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Qualcomm Plans To Lay Off 15% Of Its Workforce

While the company did not specify how many employees would lose their jobs, it announced that it expected the cuts would save around $1.1 billion.

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While the company did not specify how many employees would lose their jobs, it announced that it expected the cuts would save around $1.1 billion.

Photo credit: kelemenop / Flickr

The Qualcomm building in San Diego is pictured in this undated photo.

A massive drop in revenues and net income prompted Qualcomm Inc., the San Diego-based provider of computer chips for mobile devices, to announce a plan Wednesday to reduce its workforce to save costs and study whether to split up the company.

While the company did not specify how many employees would lose their jobs, it announced that it expected the cuts would save around $1.1 billion. CNBC reported that the personnel cuts will amount to 15 percent of the workforce.

Those reductions could lead to thousands in San Diego losing their jobs at one of city's largest non-government employers.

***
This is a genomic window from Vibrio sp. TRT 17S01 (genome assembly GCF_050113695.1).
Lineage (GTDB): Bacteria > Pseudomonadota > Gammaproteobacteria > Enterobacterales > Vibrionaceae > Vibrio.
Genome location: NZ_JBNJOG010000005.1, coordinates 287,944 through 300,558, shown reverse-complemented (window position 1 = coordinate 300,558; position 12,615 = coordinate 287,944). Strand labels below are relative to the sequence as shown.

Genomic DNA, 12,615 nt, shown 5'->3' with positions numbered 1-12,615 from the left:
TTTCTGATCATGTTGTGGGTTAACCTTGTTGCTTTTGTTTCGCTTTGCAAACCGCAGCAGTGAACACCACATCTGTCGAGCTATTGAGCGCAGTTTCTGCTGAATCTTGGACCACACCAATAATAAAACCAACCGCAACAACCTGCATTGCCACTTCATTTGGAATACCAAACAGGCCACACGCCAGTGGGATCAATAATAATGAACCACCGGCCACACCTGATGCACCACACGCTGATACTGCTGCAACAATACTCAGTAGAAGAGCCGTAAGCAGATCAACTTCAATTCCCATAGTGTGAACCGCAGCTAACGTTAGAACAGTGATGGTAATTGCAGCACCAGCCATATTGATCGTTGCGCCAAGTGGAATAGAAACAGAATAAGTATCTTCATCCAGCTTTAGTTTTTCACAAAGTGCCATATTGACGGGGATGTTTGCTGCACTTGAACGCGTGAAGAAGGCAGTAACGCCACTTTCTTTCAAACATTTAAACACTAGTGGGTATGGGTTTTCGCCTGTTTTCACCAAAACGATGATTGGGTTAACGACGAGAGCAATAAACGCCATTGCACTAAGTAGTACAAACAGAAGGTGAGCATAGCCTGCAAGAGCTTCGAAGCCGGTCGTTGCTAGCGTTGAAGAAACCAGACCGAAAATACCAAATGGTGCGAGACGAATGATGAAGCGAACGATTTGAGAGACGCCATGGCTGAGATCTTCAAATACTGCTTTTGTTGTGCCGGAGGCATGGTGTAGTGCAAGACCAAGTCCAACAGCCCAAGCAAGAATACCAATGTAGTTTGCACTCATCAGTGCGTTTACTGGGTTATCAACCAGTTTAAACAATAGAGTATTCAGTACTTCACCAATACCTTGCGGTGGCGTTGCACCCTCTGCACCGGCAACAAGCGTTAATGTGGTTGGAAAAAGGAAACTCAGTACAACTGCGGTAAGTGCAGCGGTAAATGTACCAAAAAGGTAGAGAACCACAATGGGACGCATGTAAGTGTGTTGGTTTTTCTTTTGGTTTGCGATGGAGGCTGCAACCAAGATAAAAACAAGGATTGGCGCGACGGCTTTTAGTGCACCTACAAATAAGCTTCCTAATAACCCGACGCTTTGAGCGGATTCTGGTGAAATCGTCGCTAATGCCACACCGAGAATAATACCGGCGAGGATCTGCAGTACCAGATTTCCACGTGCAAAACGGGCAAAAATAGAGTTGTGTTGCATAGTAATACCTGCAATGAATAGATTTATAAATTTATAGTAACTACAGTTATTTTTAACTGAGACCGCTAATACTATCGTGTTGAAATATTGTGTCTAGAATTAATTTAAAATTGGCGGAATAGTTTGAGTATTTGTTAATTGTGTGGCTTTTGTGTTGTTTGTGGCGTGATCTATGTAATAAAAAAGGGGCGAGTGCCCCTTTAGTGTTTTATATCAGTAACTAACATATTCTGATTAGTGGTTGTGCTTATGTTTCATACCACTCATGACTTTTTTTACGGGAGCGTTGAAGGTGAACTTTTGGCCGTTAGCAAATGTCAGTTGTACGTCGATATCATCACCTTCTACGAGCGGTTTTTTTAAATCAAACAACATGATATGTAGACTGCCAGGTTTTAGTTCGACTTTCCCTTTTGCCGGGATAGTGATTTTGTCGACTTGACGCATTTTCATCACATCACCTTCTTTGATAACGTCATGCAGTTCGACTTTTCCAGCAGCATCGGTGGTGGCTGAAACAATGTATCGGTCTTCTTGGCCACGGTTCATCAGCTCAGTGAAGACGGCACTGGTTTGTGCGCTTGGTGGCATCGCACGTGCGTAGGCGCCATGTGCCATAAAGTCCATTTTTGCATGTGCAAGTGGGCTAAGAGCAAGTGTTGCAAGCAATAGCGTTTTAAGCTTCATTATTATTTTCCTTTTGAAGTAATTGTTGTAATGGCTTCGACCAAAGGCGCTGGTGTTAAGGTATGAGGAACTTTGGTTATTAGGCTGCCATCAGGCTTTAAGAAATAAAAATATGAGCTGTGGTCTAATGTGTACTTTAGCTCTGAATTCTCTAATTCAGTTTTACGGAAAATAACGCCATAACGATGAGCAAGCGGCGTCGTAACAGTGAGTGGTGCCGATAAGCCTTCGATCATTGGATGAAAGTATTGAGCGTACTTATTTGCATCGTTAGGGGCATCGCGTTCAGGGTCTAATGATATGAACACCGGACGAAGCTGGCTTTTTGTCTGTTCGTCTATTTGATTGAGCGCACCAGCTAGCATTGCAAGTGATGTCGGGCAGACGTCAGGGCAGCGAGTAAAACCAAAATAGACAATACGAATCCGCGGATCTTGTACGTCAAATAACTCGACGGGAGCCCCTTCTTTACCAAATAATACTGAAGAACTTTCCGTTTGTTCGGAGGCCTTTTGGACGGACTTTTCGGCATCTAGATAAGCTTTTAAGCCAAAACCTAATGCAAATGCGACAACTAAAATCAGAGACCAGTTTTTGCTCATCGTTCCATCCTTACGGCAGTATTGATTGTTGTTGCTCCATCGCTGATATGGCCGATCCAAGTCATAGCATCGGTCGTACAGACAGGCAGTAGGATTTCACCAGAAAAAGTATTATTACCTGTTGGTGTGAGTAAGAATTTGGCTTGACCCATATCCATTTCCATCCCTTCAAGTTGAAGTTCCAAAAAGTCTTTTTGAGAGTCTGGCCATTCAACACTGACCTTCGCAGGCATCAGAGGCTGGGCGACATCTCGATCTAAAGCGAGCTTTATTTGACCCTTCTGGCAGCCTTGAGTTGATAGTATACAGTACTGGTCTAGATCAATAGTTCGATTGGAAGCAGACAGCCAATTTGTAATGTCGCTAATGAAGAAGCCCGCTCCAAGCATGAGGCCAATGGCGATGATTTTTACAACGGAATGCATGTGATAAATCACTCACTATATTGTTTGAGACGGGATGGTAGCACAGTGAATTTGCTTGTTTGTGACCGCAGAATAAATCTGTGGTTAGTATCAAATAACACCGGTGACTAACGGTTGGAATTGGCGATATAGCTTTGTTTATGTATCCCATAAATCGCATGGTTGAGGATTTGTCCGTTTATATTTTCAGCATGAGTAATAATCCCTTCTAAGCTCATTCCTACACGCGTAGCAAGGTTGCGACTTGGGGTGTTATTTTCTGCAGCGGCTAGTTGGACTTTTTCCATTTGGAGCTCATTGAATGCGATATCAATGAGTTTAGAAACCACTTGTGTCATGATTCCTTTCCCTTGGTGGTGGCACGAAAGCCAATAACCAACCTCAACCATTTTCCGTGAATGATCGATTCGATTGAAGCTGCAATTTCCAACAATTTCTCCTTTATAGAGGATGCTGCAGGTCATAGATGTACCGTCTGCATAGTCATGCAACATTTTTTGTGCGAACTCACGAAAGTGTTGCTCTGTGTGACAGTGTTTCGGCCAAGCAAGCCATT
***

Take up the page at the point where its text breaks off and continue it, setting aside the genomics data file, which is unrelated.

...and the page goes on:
The firm will also eliminate $300 million in stock-based incentives.

"We are making fundamental changes to position Qualcomm for improved execution, financial and operating performance," said Steve Mollenkopf, CEO of Qualcomm. "We are right-sizing our cost structure and focusing our investments around the highest return opportunities while reaffirming our intent to return significant capital to stockholders and refreshing our Board of Directors."

Qualcomm, which has been buffeted by increasing competition and decreased revenues, also released its financial report for the third quarter showing net income of $1.2 billion, down 47 percent from the same period last year. The sum was 12 percent higher than the second quarter, however.

The company reported earnings per share of 73 cents, compared to $1.31 last year, and 63 cents in the second quarter.

The company also reported revenue of $58 billion in the third quarter, a 14 percent drop from the same time last year, and 15 percent less than the second quarter.

A review of its corporate structure willl be completed by the end of this calendar year, according to Qualcomm. Plans also call for streamlining the engineering organization, reducing the number of offices and increasing resources in lower-cost regions.

Qualcomm additionally announced that it added two new board members, Mark McLaughlin and Tony Vinciquerra, and that one more director will be appointed later.

The two replace retired Gen. Brent Scowcroft and Duane Nelles, who retired from the board. Sir Donald Cruickshank previously informed the company that he will not stand for re-election to the board in 2016.

Qualcomm has faced regulatory challenges as well. The company recently agreed to pay nearly $1 billion to settle an anti-trust investigation in China. It now faces another anti-trust investigation in Europe over its chip pricing.

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